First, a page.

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For Phillies, strong organizational second base depth is nice problem to have

Hernandez and kingery

(Brandon Apter/Sports Talk Philly)

By Tim Kelly, Sports Talk Philly editor

Of the problems that the Philadelphia Phillies organization currently has, potentially having too many good second baseman is pretty far down the list, if it is on the list at all.

After an impressive -- albeit, flawed -- 2016 season, in which Cesar Hernandez slashed .294/.371/.393 and posted a 4.4 WAR, the 26-year-old is off to a hot start in 2017. Hernandez opened the 2017 season with a leadoff home run and added two more this past weekend in Washington D.C.. Hernandez is currently slugging .615, and has a .346 average to show after his first 52 at-bats. 

It's a 162-game season, so certainly Hernandez won't keep up this pace. He does, however, seem to be silencing the crowd that felt his second half breakout in the 2016 was a fluke, one that the Phillies should have capitalized on this past offseason. Instead of coming back down to earth to start the season, he's become the early favorite to be the team's All-Star representative in Miami this July. 

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Part of the reason the Phillies were willing to listen to trade offers on Hernandez this past offseason -- they did reportedly have a 'very steep price' on him -- was because of the other talented second baseman that are in the upper levels of the Phillies' farm system. 

Jesmuel Valentin, who was the final person to be sent down to minor league camp in Spring Training, is off to a hot start at Triple-A. The 22-year-old is batting .355 through his first 10 games for Triple-A Lehigh Valley in 2017. Had the Phillies not re-signed Andres Blanco, there's a very good chance Valentin would have made the team to start the 2017 season. 

To a degree, Valentin has been forgotten because of Hernandez's breakout and Scott Kingery, who was extremely impressive in limited time with the Phillies in Spring Training. In 21 at-bats with the Phillies this spring, the 22-year-old Kingery batted .286, hit two home runs and drew four walks. In addition to hitting well, Kingery showed a strong enough glove for some to think that he could be starting at the major league level in a year's time. 

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While turning having a surplus of talent into an issue is good for pageviews, the Phillies are in a very good position by having this amount of talent at one position. 

Having Valentin and Kingery waiting in the wings allowed the Phillies to listen to trade offers for Hernandez this past offseason and probably will later this summer as well. That's not to say the team will trade Hernandez, but the option is open. 

Some feel that Valentin will eventually be a bench player, and when you consider that he can also play shortstop, that might not be the worst thing. With Hernandez and Kingery both in the organization, having a flexible, cheap bench piece could become extremely valuable for the Phillies as they look to return to contention.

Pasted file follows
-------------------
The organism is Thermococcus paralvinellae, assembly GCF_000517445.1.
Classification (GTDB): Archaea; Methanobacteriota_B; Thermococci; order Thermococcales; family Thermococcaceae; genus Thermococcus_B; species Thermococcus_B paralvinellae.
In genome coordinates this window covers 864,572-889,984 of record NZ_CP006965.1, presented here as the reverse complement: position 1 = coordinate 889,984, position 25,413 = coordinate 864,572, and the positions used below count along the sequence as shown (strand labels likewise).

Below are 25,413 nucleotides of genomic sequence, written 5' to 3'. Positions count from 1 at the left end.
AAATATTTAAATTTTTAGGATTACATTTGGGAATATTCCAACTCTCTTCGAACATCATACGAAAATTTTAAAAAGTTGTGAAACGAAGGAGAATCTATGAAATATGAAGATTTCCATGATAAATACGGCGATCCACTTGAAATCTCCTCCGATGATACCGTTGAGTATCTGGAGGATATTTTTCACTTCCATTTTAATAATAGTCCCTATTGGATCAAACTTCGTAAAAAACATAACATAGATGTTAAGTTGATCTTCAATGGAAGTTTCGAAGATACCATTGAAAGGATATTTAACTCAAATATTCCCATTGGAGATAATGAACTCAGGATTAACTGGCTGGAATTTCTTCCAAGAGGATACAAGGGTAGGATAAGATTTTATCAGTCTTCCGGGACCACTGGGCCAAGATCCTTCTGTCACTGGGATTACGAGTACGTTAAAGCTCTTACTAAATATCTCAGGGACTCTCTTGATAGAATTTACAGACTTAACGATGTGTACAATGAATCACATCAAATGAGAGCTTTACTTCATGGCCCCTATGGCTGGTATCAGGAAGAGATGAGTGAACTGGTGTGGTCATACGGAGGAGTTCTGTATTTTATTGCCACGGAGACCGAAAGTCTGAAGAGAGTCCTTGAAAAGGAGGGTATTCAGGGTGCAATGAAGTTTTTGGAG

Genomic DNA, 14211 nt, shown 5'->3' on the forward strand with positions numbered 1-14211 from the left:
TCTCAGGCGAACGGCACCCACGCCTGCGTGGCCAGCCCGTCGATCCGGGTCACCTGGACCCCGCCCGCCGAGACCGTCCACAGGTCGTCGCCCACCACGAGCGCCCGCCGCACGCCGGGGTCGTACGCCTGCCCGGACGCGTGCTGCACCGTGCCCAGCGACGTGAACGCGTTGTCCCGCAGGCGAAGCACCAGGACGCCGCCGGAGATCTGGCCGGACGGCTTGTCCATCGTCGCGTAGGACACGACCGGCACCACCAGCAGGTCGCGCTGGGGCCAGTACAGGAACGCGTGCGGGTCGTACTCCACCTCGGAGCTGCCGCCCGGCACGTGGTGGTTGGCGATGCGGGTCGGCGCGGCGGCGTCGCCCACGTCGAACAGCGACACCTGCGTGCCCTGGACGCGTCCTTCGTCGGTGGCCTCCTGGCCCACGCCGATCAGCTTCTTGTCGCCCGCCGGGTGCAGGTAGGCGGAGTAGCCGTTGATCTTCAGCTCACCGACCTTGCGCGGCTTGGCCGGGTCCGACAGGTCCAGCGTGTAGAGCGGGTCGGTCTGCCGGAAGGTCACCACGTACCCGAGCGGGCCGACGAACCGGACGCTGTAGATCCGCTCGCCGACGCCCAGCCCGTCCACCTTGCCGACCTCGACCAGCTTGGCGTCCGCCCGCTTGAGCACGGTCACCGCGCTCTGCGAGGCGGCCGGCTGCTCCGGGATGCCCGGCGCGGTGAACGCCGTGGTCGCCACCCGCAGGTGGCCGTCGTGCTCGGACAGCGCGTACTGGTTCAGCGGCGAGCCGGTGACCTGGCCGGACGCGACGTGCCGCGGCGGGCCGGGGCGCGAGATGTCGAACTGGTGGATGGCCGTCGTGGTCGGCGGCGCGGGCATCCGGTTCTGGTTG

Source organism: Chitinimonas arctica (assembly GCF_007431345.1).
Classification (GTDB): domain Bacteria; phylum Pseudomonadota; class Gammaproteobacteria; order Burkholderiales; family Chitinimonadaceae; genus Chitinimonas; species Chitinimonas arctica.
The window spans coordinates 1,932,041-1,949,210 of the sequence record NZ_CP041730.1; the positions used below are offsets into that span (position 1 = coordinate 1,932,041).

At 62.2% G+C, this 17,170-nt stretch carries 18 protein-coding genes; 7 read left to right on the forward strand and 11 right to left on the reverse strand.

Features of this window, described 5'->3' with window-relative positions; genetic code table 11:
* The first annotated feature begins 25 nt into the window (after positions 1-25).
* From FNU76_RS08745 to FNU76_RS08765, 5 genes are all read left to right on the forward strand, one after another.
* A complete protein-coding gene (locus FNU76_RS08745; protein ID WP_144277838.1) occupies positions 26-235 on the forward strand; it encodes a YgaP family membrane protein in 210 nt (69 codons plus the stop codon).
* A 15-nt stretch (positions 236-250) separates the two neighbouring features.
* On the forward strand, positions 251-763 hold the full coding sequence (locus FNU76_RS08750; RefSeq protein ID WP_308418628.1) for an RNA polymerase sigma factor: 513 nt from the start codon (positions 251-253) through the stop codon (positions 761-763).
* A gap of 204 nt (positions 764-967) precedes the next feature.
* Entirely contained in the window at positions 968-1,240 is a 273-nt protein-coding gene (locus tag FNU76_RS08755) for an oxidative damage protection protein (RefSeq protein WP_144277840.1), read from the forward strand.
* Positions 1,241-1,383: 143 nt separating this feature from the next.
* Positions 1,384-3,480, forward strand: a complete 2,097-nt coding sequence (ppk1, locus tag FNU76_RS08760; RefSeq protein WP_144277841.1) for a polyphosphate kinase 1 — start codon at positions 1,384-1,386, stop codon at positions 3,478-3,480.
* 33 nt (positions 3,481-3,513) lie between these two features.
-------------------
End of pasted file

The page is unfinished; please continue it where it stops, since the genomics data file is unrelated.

Kingery, who is batting .313 and already has four home runs in just nine games for Double-A Reading, may eventually be the Phillies' starting second baseman, but the club doesn't need to rush him to the majors. Sometimes, being too good at a certain level of the minors isn't a bad thing. If Kingery continues to ascend through the organization, he could also become a trade chip if the Phillies end up choosing to go with Hernandez long-term at second base. 

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What's the likely end game at second? Valentin will probably be a bench piece, and because Hernandez can become a free-agent after 2020 -- as opposed to Kingery, whose big league clock hasn't even started yet -- an eventual trade of Hernandez seems very possible. The Phillies could consider a position change for Hernandez, who has played in the outfield before, but it's hard to imagine where he would move to. The team is loaded with organizational outfield depth, and Hernandez may be more valuable in a trade than attempting to convert him to shortstop or third base, where the Phillies hope J.P. Crawford and Maikel Franco will play for the next decade. 

After 2007, the Phillies had a surplus of outfield talent. That offseason, Pat Gillick elected to trade Michael Bourn, who ended up being a two-time All-Star, and let Shane Victorino, who also ended up being a two-time All-Star, move to center field. Jayson Werth eventually assumed right field. Bourn was a very good player for the Houston Astros, but the Phillies didn't need another outfielder at that time, so they moved a very talented young player and were able to acquire closer Brad Lidge, a key cog in the team's 2008 World Series title. Perhaps this could become a similar situation. 

But it's not 2008 yet. It's not even 2007. It's unclear how close the Phillies are to contending, but they have time to decide how these three fit into the equation. Hernandez is under team control for for three more years after 2017, while Kingery and Valentin are yet to play a game at the major league level. Phillies fans should be excited about the three talents that the organization has at second because they will contribute to the next great Phillies team, whether it's directly or indirectly. 

Comments

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Bob D

Surprised that Daniel Brito was not mentioned here. He may be in low A ball in Lakewood but he is tearing it up. And he may even be the best of the bunch. If he continues his current pace he could be in Clearwater by midseason

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